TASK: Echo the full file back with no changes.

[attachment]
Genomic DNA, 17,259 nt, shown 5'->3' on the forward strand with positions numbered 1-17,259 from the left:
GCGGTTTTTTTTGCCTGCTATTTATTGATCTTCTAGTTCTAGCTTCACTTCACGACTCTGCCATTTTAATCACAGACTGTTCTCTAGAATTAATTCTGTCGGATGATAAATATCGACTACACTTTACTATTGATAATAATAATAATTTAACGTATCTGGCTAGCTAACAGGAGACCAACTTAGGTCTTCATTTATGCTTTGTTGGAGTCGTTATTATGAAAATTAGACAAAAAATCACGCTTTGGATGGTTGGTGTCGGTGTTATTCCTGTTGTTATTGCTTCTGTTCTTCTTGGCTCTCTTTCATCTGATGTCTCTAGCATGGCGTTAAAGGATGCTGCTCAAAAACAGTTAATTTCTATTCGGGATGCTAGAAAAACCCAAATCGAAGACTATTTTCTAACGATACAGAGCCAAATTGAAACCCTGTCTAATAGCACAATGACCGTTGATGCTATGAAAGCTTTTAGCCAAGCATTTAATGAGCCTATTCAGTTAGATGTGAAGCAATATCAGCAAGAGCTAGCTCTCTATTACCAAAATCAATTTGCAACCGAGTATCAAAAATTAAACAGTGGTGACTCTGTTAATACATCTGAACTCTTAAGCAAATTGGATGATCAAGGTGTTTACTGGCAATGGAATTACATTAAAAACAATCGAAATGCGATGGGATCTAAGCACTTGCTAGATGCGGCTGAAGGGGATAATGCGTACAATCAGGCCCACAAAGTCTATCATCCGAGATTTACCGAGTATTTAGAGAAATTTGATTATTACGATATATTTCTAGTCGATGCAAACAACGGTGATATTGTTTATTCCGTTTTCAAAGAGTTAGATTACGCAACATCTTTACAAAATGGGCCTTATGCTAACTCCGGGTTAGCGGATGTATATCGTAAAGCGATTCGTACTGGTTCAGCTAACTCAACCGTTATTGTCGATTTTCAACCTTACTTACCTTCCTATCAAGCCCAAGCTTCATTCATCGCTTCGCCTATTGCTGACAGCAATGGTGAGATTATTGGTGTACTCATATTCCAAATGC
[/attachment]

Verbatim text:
Genomic DNA, 17,259 nt, shown 5'->3' on the forward strand with positions numbered 1-17,259 from the left:
GCGGTTTTTTTTGCCTGCTATTTATTGATCTTCTAGTTCTAGCTTCACTTCACGACTCTGCCATTTTAATCACAGACTGTTCTCTAGAATTAATTCTGTCGGATGATAAATATCGACTACACTTTACTATTGATAATAATAATAATTTAACGTATCTGGCTAGCTAACAGGAGACCAACTTAGGTCTTCATTTATGCTTTGTTGGAGTCGTTATTATGAAAATTAGACAAAAAATCACGCTTTGGATGGTTGGTGTCGGTGTTATTCCTGTTGTTATTGCTTCTGTTCTTCTTGGCTCTCTTTCATCTGATGTCTCTAGCATGGCGTTAAAGGATGCTGCTCAAAAACAGTTAATTTCTATTCGGGATGCTAGAAAAACCCAAATCGAAGACTATTTTCTAACGATACAGAGCCAAATTGAAACCCTGTCTAATAGCACAATGACCGTTGATGCTATGAAAGCTTTTAGCCAAGCATTTAATGAGCCTATTCAGTTAGATGTGAAGCAATATCAGCAAGAGCTAGCTCTCTATTACCAAAATCAATTTGCAACCGAGTATCAAAAATTAAACAGTGGTGACTCTGTTAATACATCTGAACTCTTAAGCAAATTGGATGATCAAGGTGTTTACTGGCAATGGAATTACATTAAAAACAATCGAAATGCGATGGGATCTAAGCACTTGCTAGATGCGGCTGAAGGGGATAATGCGTACAATCAGGCCCACAAAGTCTATCATCCGAGATTTACCGAGTATTTAGAGAAATTTGATTATTACGATATATTTCTAGTCGATGCAAACAACGGTGATATTGTTTATTCCGTTTTCAAAGAGTTAGATTACGCAACATCTTTACAAAATGGGCCTTATGCTAACTCCGGGTTAGCGGATGTATATCGTAAAGCGATTCGTACTGGTTCAGCTAACTCAACCGTTATTGTCGATTTTCAACCTTACTTACCTTCCTATCAAGCCCAAGCTTCATTCATCGCTTCGCCTATTGCTGACAGCAATGGTGAGATTATTGGTGTACTCATATTCCAAATGC